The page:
All photos, WVD.

 

Larry J. Hebert has been in the boro a few months, following a GLDD dredging project. She’s from 1981 and rated at 3600 hp.

She headed eastbound in the KVK here with a fair amount of wire out, it seems to me.

Helen Laraway, light, heads west.  She’s the oldster here, 1957, and 2000 hp.

Bergen Point, 1958 and 600 hp,  heads east

and ducks behind an Evergreen ship.

Kristy Ann, the youngster in this batch, launched in 2018, and 4560 hp, left her barge in the anchorage and came in . . . to check in a the yard on Richmond Terrace.

James William, 2007 and 2800 hp,  brings two light scows out of the Kills.

and gave the photographer, I believe, a friendly whistle.

Virginia passes by, the first time in an age that I’ve seen her.  She’s from 1979 and generates 1400 hp.

And Genesis Vision makes an impressive turn in front of Caddells.  She’s a 1981 boat with 3000 hp of push.

All photos, WVD, who is solely responsible for any errors.

 

This title goes back more than 10 years.  But I got some congested photos recently, so I dredge up an old title.  Count the boats of all sizes here.  Of course, foreshortening makes them seem much closer to each other than they really are.  I count at least 12 vessels on the photo below, including some I had not noticed when I took it.

There are five here, and maybe two miles of separation between the two container ships.

Three operations were happening simultaneously in this stretch of the channel, and all were either stemming or moving very slowly.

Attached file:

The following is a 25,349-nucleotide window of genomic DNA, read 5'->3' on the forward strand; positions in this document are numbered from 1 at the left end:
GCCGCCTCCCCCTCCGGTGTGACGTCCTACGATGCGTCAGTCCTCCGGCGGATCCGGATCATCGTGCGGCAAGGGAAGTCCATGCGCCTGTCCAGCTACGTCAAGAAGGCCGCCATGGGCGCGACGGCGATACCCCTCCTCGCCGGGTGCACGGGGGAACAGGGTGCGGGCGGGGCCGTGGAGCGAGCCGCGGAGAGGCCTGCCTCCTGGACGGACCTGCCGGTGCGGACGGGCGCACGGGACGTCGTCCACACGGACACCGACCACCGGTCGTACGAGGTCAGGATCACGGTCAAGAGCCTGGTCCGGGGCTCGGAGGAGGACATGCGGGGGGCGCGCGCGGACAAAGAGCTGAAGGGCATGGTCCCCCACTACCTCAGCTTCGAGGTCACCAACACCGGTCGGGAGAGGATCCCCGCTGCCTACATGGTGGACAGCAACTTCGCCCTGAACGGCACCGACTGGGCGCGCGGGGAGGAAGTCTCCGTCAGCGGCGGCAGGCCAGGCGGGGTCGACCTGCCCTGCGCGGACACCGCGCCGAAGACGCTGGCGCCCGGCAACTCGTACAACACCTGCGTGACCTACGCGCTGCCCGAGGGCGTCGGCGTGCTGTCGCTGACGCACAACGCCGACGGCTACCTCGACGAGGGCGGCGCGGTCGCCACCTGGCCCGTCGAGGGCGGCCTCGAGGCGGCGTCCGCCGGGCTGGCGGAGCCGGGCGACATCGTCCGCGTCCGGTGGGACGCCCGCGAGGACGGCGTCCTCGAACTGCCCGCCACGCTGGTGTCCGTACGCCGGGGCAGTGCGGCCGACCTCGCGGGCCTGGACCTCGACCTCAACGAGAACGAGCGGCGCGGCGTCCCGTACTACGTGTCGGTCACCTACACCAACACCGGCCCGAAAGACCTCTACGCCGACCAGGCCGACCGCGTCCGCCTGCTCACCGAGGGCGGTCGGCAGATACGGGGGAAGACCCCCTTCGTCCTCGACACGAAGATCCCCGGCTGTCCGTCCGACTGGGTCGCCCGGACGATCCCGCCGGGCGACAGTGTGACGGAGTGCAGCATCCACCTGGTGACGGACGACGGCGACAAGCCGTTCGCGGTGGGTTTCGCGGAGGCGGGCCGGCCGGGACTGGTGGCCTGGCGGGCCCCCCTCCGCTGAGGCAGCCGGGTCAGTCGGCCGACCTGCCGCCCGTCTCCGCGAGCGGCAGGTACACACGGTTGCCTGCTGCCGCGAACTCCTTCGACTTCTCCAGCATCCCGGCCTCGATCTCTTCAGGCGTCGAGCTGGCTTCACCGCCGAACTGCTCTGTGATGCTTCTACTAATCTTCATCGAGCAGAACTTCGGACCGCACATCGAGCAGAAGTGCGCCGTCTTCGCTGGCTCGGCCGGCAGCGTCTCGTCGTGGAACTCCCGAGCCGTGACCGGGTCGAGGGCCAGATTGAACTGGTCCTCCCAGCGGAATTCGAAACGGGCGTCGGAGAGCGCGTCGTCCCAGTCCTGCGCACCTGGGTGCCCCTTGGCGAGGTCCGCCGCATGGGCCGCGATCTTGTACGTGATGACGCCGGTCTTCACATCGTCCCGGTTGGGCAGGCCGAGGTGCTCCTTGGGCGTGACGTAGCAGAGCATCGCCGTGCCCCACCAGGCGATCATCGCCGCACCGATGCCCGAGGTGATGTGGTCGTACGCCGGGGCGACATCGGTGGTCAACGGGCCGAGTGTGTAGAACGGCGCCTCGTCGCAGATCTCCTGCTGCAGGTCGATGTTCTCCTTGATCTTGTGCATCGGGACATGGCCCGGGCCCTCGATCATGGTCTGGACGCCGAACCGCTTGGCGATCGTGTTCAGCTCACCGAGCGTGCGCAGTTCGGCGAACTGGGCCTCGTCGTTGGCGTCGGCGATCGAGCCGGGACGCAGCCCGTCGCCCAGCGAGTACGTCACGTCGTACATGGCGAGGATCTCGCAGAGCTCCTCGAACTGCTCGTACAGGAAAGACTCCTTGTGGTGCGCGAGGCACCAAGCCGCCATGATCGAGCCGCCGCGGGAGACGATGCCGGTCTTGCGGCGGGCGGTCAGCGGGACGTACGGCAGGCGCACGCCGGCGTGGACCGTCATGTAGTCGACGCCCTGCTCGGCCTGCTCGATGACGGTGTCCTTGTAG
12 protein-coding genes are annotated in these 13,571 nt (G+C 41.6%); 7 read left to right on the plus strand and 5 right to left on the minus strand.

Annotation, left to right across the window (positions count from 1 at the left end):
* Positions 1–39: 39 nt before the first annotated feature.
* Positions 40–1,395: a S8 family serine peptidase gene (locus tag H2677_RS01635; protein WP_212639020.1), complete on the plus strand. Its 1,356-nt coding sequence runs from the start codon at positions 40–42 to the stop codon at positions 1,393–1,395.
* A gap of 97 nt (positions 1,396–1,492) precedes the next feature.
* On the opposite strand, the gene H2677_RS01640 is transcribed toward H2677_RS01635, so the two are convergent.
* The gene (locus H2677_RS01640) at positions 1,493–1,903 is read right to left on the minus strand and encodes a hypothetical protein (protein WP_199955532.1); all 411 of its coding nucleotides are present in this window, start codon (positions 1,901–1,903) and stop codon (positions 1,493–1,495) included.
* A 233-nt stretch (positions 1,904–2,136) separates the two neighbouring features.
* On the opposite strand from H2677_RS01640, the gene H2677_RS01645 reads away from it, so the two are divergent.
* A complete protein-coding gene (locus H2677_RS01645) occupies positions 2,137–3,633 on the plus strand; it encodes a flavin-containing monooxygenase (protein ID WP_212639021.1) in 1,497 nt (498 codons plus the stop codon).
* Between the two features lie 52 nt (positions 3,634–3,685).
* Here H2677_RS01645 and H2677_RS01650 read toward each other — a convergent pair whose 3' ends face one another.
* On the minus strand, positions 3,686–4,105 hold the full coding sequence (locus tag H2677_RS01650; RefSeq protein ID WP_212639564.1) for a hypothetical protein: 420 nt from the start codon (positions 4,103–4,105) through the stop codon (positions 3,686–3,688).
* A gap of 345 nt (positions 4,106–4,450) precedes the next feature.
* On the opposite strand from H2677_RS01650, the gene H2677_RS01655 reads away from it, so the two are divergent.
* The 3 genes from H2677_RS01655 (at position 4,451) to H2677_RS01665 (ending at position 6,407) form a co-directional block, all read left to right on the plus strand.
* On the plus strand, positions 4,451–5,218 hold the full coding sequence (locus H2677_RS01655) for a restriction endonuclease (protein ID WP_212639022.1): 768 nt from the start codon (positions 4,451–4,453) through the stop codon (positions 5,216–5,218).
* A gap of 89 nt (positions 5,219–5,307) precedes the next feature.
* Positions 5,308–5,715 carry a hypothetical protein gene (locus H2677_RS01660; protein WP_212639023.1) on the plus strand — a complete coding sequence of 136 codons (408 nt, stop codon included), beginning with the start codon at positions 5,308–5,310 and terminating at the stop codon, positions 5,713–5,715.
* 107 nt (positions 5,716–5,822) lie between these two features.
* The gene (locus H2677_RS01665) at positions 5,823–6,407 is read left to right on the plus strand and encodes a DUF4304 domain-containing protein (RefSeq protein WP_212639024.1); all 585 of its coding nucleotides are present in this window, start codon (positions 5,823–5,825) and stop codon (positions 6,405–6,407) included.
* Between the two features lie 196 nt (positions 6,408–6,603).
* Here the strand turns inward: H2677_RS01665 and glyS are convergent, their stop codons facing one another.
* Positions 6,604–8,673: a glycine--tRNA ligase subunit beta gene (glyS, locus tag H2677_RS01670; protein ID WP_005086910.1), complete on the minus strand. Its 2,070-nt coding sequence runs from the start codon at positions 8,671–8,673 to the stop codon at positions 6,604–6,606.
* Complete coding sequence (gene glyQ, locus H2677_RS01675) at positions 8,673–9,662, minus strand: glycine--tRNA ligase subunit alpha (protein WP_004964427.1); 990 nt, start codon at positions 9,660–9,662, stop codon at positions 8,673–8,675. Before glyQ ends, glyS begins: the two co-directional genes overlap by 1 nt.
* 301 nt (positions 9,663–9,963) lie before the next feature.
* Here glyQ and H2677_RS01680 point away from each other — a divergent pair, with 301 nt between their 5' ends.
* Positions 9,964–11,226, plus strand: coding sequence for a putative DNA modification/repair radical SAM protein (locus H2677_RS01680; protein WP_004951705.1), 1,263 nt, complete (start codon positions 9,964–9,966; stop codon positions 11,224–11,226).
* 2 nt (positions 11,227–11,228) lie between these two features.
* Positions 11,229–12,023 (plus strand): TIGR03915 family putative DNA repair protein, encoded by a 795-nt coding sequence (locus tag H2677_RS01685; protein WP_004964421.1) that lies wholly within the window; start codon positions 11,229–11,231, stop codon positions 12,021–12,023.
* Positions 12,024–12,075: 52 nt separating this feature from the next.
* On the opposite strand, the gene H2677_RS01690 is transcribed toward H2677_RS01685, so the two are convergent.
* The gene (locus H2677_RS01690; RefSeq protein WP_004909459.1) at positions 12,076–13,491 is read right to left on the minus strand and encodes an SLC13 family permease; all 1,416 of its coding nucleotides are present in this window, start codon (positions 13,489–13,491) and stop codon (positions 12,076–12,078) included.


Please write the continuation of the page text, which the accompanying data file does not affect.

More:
Again, there’s lots of foreshortening here.

It may be exhilarating to get this close to a large ship, but if your engine stalls . . .  stuff’ll happen really fast.

Here’s a different sort of “traffic” photo from august 31, 2008 . . . exactly 12 years ago.  And it gives me an idea for a post.  By the way, left to right, can you name at least half of the 12 boats at least partly visible here?

All photos, WVD.

x

I’m always on the lookout for “first-timers” in the harbor, but I’m equally thrilled to see the “seldom-seen.”  I realize that some people might see these boats everyday. The “seldom-seen” relates to me.

This is true of Pelham.  The 1960 built is on her sixth name, if I count right.  She started out as Esso Pelham.  You’ll have to scroll, but here are a number of times I’ve posted photos of her, in and out of the water.

Evelyn Cutler, a 1973 build,  is a frequenter on this site.  When I first saw her, she was a Great Lakes Dock and Dredge boat called Melvin E. Lemmerhirt.

In the few months that this boat has been know as Mackenzie Rose, she appears to stay quite busy.  That’s a good thing.

Rae also fits into the rarely seen list, although maybe she was laid up and is now busy again.  Meeting her here is Normandy. Rae and Normandy were built in 1952  and 2007, respectively.

Philadelphia and

Jacksonville are both recent 4200 hp Vane boats.  Jacksonville, 2018, is one year newer than Philadelphia.

I first saw the 1981 Genesis Victory as Huron Service.  Periodically, some of the Genesis boats do make their way into Lake Huron and beyond.

As i said earlier, Mackenzie Rose is quite busy.  Does anyone know her namesake?  I don’t.

Frederick E. Bouchard is the second boat to carry that name.  She was built in 2016 and operates with 6140 hp, but

these days she looks quite light and her exposed waterline somewhat rusty.

Barney Turecamo, the fourth (?) boat to carry that name, brings 5100 hp to the job.  When she was built in 1995, she had a different upper wheelhouse.

All photos, WVD, and taken in the past month.